New study finds stars in metal-rich galactic areas explode more violently

Mar 08, 2013 by Bob Yirka report
This is the remnant of a supernova. Credit: NASA/MPIA/Calar Alto Observatory, Oliver Krause et al.

(Phys.org) —A team of researchers working in China has found evidence to suggest that stars that exist in metal-rich galactic areas tend to explode more violently when they go supernova, than do stars that explode in less metal-rich areas. In their paper published in the journal Science, describing their research, the team details how after analyzing data from the remnants of 188 type 1a supernovas, they found that those stars that existed in metal-rich areas and maybe in younger systems, tended to produce more violent explosions and associated diverse spectral features.

Scientists have come to believe that supernovas come about in a process that involves a white dwarf. But because a single white dwarf isn't large enough to set off an explosion, they believe a second star must be involved as well—either another white dwarf as a or via accretion of material by a companion star. Researchers can't tell using current methods which was involved when studying particular supernovas. In this new effort, the researchers believe they might have found a way to do so.

By studying and comparing the spectral features of 188 type 1a supernovas and the galactic geography of the area in which they exploded, the researchers discovered what they believe is a pattern that they claim hints at the nature of the that led to the explosion—those in metal-rich areas tended to produce more violent explosions. This suggest it's more likely that the more violent explosions are the result of a white dwarf pulling mass from a —one similar to our own, or perhaps a red giant—than the result of a binary white dwarf system exploding.

Understanding the nature of is critical to understanding the universe in general, as they are used to measure distances between objects—such measurements have led to the discovery that the universe is expanding, for example. For that reason, it would be helpful to know which sorts of stars lead to their creation and why they behave the way they do when they explode. This new research appears to be one more step in that direction.

Explore further: Chandra X-ray Observatory finds planet that makes star act deceptively old

More information: Evidence for Two Distinct Populations of Type Ia Supernovae, Science DOI: 10.1126/science.1231502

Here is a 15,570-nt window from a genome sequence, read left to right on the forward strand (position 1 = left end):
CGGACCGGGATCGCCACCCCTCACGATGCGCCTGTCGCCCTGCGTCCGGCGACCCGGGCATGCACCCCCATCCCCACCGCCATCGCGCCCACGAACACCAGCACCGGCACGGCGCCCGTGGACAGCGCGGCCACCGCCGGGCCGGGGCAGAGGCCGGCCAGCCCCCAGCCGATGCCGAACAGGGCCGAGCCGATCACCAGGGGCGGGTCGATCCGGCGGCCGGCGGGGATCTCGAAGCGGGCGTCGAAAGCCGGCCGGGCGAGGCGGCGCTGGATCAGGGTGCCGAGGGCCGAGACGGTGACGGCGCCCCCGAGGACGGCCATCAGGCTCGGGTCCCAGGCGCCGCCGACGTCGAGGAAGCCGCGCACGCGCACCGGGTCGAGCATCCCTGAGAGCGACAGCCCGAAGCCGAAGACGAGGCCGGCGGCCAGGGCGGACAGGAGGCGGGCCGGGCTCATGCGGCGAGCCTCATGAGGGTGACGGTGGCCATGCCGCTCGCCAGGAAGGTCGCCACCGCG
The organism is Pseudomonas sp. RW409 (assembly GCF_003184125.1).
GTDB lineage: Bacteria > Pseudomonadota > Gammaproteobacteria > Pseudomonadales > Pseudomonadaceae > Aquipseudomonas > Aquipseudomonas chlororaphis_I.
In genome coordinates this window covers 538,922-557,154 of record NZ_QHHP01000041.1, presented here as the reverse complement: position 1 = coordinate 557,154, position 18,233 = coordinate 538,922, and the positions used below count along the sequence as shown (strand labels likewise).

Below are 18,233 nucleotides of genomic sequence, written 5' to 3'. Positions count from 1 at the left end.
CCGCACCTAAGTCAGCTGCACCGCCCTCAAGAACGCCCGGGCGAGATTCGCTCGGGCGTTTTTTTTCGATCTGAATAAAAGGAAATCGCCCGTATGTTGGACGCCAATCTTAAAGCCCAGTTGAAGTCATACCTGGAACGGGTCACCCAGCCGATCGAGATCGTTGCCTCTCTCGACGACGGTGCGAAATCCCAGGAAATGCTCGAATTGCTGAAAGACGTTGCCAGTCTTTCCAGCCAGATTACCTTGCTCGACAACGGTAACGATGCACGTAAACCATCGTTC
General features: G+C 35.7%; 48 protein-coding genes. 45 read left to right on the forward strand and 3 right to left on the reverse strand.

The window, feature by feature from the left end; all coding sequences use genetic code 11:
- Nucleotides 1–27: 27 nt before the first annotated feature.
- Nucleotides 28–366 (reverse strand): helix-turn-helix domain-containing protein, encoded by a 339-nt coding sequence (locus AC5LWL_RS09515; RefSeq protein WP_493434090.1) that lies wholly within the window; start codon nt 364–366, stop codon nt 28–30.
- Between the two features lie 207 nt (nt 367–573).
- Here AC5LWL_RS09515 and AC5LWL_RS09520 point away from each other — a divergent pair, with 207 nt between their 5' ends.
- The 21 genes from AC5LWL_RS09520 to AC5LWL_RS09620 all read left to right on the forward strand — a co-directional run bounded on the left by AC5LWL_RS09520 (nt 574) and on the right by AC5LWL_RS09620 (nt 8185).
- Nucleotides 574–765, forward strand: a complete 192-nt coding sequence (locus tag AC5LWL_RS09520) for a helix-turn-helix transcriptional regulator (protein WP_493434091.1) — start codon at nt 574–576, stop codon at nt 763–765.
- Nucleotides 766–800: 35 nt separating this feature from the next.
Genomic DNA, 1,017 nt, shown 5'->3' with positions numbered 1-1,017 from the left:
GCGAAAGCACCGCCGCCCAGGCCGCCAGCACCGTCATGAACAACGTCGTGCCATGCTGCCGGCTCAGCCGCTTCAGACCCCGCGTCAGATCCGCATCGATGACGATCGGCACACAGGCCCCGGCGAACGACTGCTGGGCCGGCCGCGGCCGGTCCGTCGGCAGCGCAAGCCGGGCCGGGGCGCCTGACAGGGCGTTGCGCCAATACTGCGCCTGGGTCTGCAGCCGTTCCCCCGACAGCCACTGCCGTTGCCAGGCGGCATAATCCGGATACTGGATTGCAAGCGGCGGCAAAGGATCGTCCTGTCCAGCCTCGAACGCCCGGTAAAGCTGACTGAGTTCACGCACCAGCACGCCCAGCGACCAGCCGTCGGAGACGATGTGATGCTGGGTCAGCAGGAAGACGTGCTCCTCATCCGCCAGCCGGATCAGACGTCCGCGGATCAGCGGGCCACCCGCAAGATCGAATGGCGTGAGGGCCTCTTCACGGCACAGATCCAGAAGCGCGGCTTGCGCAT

ABSTRACT
Type Ia supernovae (SNe Ia) have been used as excellent standardizable candles for measuring cosmic expansion, but their progenitors are still elusive. Here, we report that the spectral diversity of SNe Ia is tied to their birthplace environments. We find that those with high-velocity ejecta are substantially more concentrated in the inner and brighter regions of their host galaxies than are normal-velocity SNe Ia. Furthermore, the former tend to inhabit larger and more-luminous hosts. These results suggest that high-velocity SNe Ia likely originate from relatively younger and more metal-rich progenitors than normal-velocity SNe Ia, and are restricted to galaxies with substantial chemical evolution.

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Q-Star
5 / 5 (4) Mar 08, 2013
Scientists have come to believe that supernovas come about in a process that involves a white dwarf.


That should actually be Type I supernovae. All supernovas{sic} are not created equal.
rubberman
5 / 5 (2) Mar 08, 2013
Scientists have come to believe that supernovas come about in a process that involves a white dwarf.


That should actually be Type I supernovae. All supernovas{sic} are not created equal.


But what about the EM field that....BLAH, kidding Q. And I agree wholeheartedly, they are like snowflakes, no two can be exactly the same.
Q-Star
5 / 5 (1) Mar 08, 2013
Scientists have come to believe that supernovas come about in a process that involves a white dwarf.


That should actually be Type I supernovae. All supernovas{sic} are not created equal.


But what about the EM field that....BLAH, kidding Q. And I agree wholeheartedly, they are like snowflakes, no two can be exactly the same.


I was referring to the fact that Type II supernovae are thought to come from stellar collapse that doesn't involve white dwarfs. (And the misspelling of supernovae.)
Lurker2358
2.3 / 5 (3) Mar 08, 2013
If stars smaller than white dwarfs (not Neutron Stars or BH,) are ever found, they should probably be called Pixies, or Gnomes.

There are also hypothetical quark stars and strangelets and such. I wonder what those would look like in a telescope compared to the normal stars we know?
katesisco
1 / 5 (3) Mar 08, 2013
I theorize that 'pure gas' stars are tightly wound magnetically, low luminosity as not much energy leaks past the magnetic wrap. The pure gas wrapping allowed a 'centering' that keeps the balance perfect. Remember the Methuselah star a couple hundred light year from us first thought to be older than the Universe? The science site said it was because it was not polluted! Polluted by heavy metals of course.
Fleetfoot
5 / 5 (2) Mar 10, 2013
Two weeks ago, Phys.org also published this.

"A white dwarf explodes when its nuclear furnace reignites. This occurs when a white dwarf tugs material from a nearby star. ... Fusion reignites and the white dwarf explodes. That explosion is a Type 1a supernova. "We call these Type 1a supernovae standard candles," Ferrante said. ... While Sherpa is a standard Type 1a, Everest is peculiar. It exhibits the characteristics of a Type 1a called a 1991T, Ferrante said. "Everest is the result of two white dwarfs that collide, then merge," he said.


Apparently, two weeks ago they could tell the difference but now they can't.

http://phys.org/n...ion.html